The majority of older adults say they want to age in place at home for as long as possible, but how many seniors have made changes to their homes to make them safer and more age-friendly? According to a recent University of California, San Francisco study, many elderly adults lack the low-tech, inexpensive assistive devices that could help keep them safe and more independent at home.
As reported by Medical Xpress, researchers found that 42 percent of seniors living at home had “unmet needs” and lacked equipment like grab bars in the bathroom near the toilet or shower, a raised toilet seat or a shower stool that could help them remain at home longer, delaying a move to a care facility.
Fall-proofing a senior’s home is a key factor in helping to avoid injuries that frequently lead to hospitalization and a loss of independence. According to the UC study, published in JAMA Internal Medicine, adapting to the needs associated with aging by employing assistive devices to aid in self-care can help improve quality of life and preserve the independence and dignity of elderly adults.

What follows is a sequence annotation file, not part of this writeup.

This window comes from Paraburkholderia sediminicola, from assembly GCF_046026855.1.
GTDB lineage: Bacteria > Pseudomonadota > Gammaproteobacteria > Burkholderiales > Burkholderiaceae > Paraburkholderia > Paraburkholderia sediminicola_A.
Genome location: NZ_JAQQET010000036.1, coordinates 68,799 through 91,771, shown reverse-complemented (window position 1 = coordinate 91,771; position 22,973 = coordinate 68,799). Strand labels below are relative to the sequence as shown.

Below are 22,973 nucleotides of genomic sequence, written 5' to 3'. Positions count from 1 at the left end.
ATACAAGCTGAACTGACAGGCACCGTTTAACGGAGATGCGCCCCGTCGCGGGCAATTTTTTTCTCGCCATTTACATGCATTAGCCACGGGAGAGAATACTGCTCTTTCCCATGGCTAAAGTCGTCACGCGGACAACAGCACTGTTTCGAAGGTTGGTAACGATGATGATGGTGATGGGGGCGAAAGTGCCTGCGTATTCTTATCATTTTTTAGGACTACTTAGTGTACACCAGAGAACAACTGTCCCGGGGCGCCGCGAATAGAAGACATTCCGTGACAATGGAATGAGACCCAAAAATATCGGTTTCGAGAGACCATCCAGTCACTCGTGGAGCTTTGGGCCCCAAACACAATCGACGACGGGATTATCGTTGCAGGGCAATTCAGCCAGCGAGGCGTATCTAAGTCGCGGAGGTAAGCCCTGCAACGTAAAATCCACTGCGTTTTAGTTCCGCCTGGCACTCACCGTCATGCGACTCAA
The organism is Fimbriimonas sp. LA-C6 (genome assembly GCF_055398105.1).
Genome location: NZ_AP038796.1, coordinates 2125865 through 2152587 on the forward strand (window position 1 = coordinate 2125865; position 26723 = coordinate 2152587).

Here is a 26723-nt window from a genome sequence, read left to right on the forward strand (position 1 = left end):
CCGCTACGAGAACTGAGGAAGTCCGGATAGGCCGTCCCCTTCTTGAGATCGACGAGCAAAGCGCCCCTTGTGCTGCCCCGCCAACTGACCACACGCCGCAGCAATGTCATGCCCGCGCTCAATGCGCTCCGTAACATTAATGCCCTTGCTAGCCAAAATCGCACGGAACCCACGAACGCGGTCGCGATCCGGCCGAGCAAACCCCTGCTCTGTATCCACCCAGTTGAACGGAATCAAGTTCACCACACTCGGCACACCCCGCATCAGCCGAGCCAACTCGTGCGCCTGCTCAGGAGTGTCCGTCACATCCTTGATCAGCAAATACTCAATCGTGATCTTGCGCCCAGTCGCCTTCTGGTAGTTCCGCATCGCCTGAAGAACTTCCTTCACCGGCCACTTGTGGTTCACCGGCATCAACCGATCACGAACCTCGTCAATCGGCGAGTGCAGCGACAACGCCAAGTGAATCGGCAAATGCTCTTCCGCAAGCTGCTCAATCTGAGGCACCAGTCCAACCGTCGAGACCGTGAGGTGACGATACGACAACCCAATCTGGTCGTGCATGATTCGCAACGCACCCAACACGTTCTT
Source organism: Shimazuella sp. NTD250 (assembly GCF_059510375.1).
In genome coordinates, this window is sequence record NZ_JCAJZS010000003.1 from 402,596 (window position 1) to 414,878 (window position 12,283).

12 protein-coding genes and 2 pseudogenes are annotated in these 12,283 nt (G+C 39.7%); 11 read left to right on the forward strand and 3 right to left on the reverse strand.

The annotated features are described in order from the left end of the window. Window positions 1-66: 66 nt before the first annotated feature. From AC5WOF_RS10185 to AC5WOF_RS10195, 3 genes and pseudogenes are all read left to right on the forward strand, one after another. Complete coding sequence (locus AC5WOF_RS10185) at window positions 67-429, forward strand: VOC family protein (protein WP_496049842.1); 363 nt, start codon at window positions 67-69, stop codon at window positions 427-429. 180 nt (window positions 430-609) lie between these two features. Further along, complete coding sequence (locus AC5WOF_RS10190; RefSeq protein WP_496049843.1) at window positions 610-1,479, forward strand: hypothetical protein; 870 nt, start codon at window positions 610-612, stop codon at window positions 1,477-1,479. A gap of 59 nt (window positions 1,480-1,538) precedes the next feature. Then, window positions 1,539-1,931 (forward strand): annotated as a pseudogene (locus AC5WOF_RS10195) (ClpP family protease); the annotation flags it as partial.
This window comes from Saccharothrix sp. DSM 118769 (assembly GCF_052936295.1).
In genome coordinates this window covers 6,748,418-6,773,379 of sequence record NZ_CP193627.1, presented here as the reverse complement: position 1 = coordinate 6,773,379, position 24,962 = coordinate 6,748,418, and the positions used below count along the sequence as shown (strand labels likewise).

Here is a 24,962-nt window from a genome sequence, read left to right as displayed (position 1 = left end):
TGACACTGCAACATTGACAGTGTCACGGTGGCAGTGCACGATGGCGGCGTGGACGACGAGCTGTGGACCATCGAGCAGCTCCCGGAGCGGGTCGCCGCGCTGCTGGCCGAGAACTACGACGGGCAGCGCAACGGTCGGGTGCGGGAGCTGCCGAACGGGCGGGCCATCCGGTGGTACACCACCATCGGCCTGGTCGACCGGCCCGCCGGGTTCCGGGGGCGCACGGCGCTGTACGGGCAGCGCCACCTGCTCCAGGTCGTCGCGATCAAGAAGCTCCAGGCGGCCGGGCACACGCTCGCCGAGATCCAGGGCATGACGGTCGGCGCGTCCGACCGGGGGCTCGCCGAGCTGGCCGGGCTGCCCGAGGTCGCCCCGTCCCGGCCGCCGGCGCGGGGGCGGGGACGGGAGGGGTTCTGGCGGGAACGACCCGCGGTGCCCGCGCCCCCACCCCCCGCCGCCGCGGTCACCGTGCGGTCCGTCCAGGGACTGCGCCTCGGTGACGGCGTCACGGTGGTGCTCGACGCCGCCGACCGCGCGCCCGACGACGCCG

Because using assistive devices like a walker can carry a stigma, many seniors are resistant to using them. But with a little encouragement and support, elderly adults can significantly benefit from home adaptations and assistive devices. Seniors who may have early signs of dementia can also be made safer at home using automatic medication dispensers or electronic stove sensors.
The burden on family caregivers can be lightened with the use of home modifications and assistive devices. Researchers suggest that primary care providers could help improve the lives of seniors and their loved-ones by better assessing the need for assistive devices and ensuring these low-cost aids are provided to help keep older adults safer and postpone a move into a care facility.
Read more about home safety and equipping the bathroom for seniors here.